• Glass gallon jar
• 6 tea bags of tea
• 1.5 cups organic white sugar
• Symbiotic culture of bacteria and yeast (SCOBY)
• 2 cups of starter tea
• Cotton cloth cover + rubber bands
• Wooden stirring utensil
• Sieve (to remove tea leaves if you’re using loose leafy tea)
• 1 gallon/4 litres unfluoridated, unchlorinated water
Bring your water to a boil in a pot on the stovetop. Turn off the heat and add sugar; stir to dissolve. The kombucha metabolises the tannins in the tea so you want the brew to be quite strong. Let the tea cool to room temperature, then strain out the tea leaves (if you’re using loose leaf tea) or remove the tea bags. Make sure your gallon jar is clean; however, do not use anti-bacterial soap! We are trying to cultivate bacteria with this process so the use of antibacterial soap could kill the SCOBY. To clean the jar, use warm water and distilled vine- gar. Once the jar is clean and the tea has cooled and been strained, pour the tea into the jar. Cover with a dish towel and rubber band. Be wary of us- ing cheesecloths or other clothes with larger holes as small fruit flies can find their way in through the holes and contaminate the brew.
Although kombucha is tolerant to a temperature range larger than some other cultured food projects, its ideal temperature is around 21 ̊C. Do not refrigerate. As a general rule, warmer temperatures will speed up the process and cooler ones will slow it down.
The great thing about brewing your own kombucha is that you can customize the brews to your liking. On average a brew with black tea will be ready in 1 -2 weeks and a brew with green tea will take closer to 2 - 3 weeks.
There seems to be a lot of controversy in using non-caffienated teas. The general consensus is that kombucha brewed without tea (camellia sinensis) will not always reliably ferment. Although people may claim to brew with herbal teas such a rooibos, the SCOBY will not be sustained with such foods alien to its culture and will gradually weaken. Also note that teas such as earl grey contain essential oils that can also upset or even kill the SCOBY. It is best to stick with Black or Green tea for your first few brews before you begin experimenting.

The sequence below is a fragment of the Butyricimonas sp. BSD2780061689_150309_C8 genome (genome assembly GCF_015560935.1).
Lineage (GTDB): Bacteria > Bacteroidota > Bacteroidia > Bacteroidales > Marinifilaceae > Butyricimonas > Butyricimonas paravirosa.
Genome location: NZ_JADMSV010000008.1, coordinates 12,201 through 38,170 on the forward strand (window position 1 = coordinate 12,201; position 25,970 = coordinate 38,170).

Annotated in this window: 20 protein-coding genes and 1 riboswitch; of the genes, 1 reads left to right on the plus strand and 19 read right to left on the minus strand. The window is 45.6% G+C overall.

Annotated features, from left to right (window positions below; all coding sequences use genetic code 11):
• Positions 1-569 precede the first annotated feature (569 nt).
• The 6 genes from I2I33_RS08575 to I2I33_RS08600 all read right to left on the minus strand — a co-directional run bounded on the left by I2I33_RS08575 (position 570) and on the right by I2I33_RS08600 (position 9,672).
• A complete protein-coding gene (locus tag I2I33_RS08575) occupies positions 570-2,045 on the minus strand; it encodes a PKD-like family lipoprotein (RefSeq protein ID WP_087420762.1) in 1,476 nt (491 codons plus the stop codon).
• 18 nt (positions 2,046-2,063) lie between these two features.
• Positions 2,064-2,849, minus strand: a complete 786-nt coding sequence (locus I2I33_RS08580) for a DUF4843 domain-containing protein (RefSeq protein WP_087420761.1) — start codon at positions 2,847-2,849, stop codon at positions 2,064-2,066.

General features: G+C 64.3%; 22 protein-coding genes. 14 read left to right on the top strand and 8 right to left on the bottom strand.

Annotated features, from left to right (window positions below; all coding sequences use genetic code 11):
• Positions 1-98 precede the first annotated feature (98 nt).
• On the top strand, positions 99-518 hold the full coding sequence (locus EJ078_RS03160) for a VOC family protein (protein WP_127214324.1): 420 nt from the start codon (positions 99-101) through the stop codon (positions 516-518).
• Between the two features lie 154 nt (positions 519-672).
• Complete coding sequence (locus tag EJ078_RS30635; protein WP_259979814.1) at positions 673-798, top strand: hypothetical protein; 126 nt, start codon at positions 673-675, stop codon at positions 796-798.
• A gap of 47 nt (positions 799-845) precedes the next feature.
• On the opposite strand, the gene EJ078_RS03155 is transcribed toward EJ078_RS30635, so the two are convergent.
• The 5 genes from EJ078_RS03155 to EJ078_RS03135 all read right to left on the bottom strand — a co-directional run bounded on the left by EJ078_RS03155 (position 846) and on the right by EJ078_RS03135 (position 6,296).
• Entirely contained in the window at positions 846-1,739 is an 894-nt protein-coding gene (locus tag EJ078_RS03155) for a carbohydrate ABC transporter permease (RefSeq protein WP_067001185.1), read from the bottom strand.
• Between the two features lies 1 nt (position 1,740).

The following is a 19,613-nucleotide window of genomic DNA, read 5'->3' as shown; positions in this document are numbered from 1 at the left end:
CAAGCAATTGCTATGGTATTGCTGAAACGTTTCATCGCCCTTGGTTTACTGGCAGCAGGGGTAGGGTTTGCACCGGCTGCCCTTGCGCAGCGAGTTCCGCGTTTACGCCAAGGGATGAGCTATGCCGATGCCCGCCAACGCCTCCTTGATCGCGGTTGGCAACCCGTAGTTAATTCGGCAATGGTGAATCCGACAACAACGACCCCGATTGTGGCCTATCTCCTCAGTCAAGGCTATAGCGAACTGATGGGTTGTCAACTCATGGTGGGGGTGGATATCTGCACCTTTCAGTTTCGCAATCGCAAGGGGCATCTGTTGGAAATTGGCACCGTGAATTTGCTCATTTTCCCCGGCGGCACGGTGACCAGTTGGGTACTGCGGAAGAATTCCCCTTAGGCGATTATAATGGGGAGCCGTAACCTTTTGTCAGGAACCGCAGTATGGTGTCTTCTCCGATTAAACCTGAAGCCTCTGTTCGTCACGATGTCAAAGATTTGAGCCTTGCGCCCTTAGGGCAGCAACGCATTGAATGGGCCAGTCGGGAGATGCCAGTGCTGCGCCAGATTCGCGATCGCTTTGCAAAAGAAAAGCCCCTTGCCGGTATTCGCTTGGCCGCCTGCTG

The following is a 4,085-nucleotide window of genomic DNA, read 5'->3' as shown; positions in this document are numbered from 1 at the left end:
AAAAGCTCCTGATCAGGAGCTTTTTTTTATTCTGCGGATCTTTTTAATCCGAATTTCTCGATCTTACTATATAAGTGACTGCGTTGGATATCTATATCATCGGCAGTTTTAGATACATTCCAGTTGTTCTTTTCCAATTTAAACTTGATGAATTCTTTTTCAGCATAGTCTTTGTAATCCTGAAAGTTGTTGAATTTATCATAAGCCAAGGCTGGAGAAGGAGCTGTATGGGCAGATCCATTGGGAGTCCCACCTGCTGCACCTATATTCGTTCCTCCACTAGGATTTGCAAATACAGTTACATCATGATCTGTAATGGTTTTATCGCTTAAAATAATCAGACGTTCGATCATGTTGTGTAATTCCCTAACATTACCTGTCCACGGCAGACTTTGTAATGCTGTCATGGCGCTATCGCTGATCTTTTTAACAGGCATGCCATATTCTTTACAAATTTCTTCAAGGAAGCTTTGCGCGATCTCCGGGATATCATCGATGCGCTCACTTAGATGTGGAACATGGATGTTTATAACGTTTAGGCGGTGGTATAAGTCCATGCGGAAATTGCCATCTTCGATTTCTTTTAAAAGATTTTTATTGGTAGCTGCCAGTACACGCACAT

Once the tea is suitably fermented, you can pour it out and drink it right away or go for a second fer- mentation (I’ll come to this later). Remember to always leave 2 cups of already fermented tea (starter) in the bottom of your gallon jar. This tea contains the bacteria to inoculate the next batch and also helps to acidify the brew so fermentation can begin. The pH of your brew should be about 4 - 4.5 after inoculation and pH 3 once it’s finished and ready to consume. Anything more acidic than this would be considered over fermented.
You may also notice that another SCOBY has grown atop the first (mother) SCOBY. You can leave it inside the jar for the next brew or take it out which enables you to brew two gallons. There’s nothing wrong with having multiple SCOBYs in the jar; however, it can become inconvenient after many months. A great thing to do in this case is to create a SCOBY hotel. This is just a collecting jar for extra SCOBYs you don’t need and is very useful to have in case your original jar gets contaminated with fruit flies or the SCOBY develops mould. To create a SCOBY hotel, follow the same instructions as brewing a normal brew of kombucha. The SCOBYs can stay there for up to two months, however, after that point it’s best to replenish with a new batch of sweetened tea as this will ensue strong and sustained growth.
If you don’t drink the tea immediately from the brewing jar you have the option to go for a second ferment. At this stage is it possible to add flavouring agents and also cultivate the carbonation we usually associate with kombucha. To do this, pour the kombucha into airtight bottles (it’s important they are airtight or bubbles will not form). Add the fla- vouring agents of choice; fresh carrot juice, beetroot juice, celery or fennel, for example. If the juice you choose to add isn’t very sweet you can add some raw honey (1 tsp for every 500ml). This extra sweetener will help feed the yeast and encourage carbonation.
Once bottled, store in a warm dark place for 3 days and then refrigerate. It will then be ready to consume.
In the first few months of brewing I found it very useful to record my results. Any number of variables; temperatures, brewing times, types of tea or flavour agents are worth recording for optimal brewing improvements.